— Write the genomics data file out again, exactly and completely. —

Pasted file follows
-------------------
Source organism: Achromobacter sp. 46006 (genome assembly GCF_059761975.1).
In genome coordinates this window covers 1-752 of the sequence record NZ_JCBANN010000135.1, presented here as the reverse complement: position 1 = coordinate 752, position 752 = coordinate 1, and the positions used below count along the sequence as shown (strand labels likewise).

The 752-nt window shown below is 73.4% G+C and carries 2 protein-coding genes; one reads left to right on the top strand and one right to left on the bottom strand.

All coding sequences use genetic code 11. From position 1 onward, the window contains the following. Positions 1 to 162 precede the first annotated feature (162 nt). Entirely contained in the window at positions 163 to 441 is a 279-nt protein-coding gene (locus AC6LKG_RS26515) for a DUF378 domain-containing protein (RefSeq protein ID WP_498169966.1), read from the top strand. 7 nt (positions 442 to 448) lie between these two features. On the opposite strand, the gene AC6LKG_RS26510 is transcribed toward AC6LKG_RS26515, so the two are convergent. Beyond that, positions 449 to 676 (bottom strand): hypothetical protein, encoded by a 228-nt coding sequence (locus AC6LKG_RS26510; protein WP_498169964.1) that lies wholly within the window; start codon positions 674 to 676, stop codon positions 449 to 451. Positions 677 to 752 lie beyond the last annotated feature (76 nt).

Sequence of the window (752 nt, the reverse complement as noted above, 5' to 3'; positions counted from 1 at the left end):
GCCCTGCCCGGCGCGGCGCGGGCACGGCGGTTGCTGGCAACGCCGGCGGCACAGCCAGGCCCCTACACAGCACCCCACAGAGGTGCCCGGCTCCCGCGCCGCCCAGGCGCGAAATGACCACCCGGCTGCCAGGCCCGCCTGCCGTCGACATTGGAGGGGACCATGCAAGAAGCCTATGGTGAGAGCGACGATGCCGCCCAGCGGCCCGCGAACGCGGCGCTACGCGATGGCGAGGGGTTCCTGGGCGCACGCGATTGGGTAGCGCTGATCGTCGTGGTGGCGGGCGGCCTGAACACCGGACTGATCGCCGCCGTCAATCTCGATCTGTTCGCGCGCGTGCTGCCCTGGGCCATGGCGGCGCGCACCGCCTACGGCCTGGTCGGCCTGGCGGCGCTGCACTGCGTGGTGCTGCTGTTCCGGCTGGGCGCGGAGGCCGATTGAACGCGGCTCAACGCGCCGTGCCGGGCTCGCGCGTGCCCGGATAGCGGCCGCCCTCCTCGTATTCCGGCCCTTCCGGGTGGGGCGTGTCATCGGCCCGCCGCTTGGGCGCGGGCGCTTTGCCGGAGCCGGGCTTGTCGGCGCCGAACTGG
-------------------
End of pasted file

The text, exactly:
Source organism: Achromobacter sp. 46006 (genome assembly GCF_059761975.1).
In genome coordinates this window covers 1-752 of the sequence record NZ_JCBANN010000135.1, presented here as the reverse complement: position 1 = coordinate 752, position 752 = coordinate 1, and the positions used below count along the sequence as shown (strand labels likewise).

The 752-nt window shown below is 73.4% G+C and carries 2 protein-coding genes; one reads left to right on the top strand and one right to left on the bottom strand.

All coding sequences use genetic code 11. From position 1 onward, the window contains the following. Positions 1 to 162 precede the first annotated feature (162 nt). Entirely contained in the window at positions 163 to 441 is a 279-nt protein-coding gene (locus AC6LKG_RS26515) for a DUF378 domain-containing protein (RefSeq protein ID WP_498169966.1), read from the top strand. 7 nt (positions 442 to 448) lie between these two features. On the opposite strand, the gene AC6LKG_RS26510 is transcribed toward AC6LKG_RS26515, so the two are convergent. Beyond that, positions 449 to 676 (bottom strand): hypothetical protein, encoded by a 228-nt coding sequence (locus AC6LKG_RS26510; protein WP_498169964.1) that lies wholly within the window; start codon positions 674 to 676, stop codon positions 449 to 451. Positions 677 to 752 lie beyond the last annotated feature (76 nt).

Sequence of the window (752 nt, the reverse complement as noted above, 5' to 3'; positions counted from 1 at the left end):
GCCCTGCCCGGCGCGGCGCGGGCACGGCGGTTGCTGGCAACGCCGGCGGCACAGCCAGGCCCCTACACAGCACCCCACAGAGGTGCCCGGCTCCCGCGCCGCCCAGGCGCGAAATGACCACCCGGCTGCCAGGCCCGCCTGCCGTCGACATTGGAGGGGACCATGCAAGAAGCCTATGGTGAGAGCGACGATGCCGCCCAGCGGCCCGCGAACGCGGCGCTACGCGATGGCGAGGGGTTCCTGGGCGCACGCGATTGGGTAGCGCTGATCGTCGTGGTGGCGGGCGGCCTGAACACCGGACTGATCGCCGCCGTCAATCTCGATCTGTTCGCGCGCGTGCTGCCCTGGGCCATGGCGGCGCGCACCGCCTACGGCCTGGTCGGCCTGGCGGCGCTGCACTGCGTGGTGCTGCTGTTCCGGCTGGGCGCGGAGGCCGATTGAACGCGGCTCAACGCGCCGTGCCGGGCTCGCGCGTGCCCGGATAGCGGCCGCCCTCCTCGTATTCCGGCCCTTCCGGGTGGGGCGTGTCATCGGCCCGCCGCTTGGGCGCGGGCGCTTTGCCGGAGCCGGGCTTGTCGGCGCCGAACTGG